- For maximum strength and durability, use a versatile outdoor latex primer.
- If the steel product will be exposed to harsh industrial environments or outdoors, buy a better quality epoxy primer. Epoxy primer is more durable and resistant to scratches, chipping and flaking.
Step 2. Wait until the primer is completely dry
Depending on the primer used, this can take from 2 to 6 hours. To check if the surface is ready for painting, slide your finger over it. If the surface is still sticky, then it is not completely dry yet.
Do not apply paint on wet primer as it will not adhere well
Step 3. Choose a suitable paint
Generally, regular outdoor latex paint is suitable for most projects. It can be easily found at a hardware store or hardware store. Do not apply alkyd paint (such as spray paint) to galvanized steel.
- Instead, find a paint that is specifically designed to be applied to galvanized steel.
- The enamel in alkyd paint can react with the smooth finish on galvanized steel and cause poor adhesion and flaking of the paint.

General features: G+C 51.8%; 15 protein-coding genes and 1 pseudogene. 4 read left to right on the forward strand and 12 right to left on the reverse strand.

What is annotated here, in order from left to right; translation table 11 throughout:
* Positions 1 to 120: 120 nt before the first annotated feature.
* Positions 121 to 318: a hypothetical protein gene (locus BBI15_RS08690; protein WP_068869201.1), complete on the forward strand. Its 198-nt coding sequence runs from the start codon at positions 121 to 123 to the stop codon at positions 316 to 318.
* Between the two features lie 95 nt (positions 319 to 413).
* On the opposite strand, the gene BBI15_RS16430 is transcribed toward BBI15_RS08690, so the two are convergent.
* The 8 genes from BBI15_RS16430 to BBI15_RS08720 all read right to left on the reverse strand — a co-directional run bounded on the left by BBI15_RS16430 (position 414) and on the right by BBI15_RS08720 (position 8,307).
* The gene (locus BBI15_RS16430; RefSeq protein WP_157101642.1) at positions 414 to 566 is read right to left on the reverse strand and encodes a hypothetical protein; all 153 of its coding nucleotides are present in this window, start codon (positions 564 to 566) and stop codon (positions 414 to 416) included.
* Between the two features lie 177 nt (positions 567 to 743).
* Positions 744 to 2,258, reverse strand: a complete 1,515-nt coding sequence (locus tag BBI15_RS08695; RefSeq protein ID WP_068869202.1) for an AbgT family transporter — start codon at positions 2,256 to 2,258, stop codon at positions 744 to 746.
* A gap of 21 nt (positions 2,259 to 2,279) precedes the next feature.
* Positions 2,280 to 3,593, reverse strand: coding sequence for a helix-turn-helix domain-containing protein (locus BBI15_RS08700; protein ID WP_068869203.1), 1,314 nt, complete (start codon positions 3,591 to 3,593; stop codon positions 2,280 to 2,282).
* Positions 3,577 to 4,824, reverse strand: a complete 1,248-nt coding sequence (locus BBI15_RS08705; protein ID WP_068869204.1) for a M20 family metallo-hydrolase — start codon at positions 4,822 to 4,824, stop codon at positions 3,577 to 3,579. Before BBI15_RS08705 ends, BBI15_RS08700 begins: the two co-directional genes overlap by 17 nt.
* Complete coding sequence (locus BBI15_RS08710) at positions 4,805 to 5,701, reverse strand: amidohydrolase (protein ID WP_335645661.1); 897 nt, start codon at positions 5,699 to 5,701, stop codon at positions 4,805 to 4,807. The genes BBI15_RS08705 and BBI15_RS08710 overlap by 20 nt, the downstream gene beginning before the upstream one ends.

Step 4. Apply the first coat of paint with a brush
Apply paint in long, straight strokes. Use the tip of the brush to paint all grooves, crevices and embossed places. Make sure you haven't missed anything before proceeding.
It is very convenient to use a roller to apply paint to wide surfaces such as side panels or lid panels
Step 5. Wait for the base coat to dry
It should take about 3-4 hours before applying the second coat. In the meantime, do not touch fresh paint. Otherwise, streaks or folds will remain on the finished finish.
In warm and humid weather, the paint will take longer to dry
Step 6. Apply the second and final coat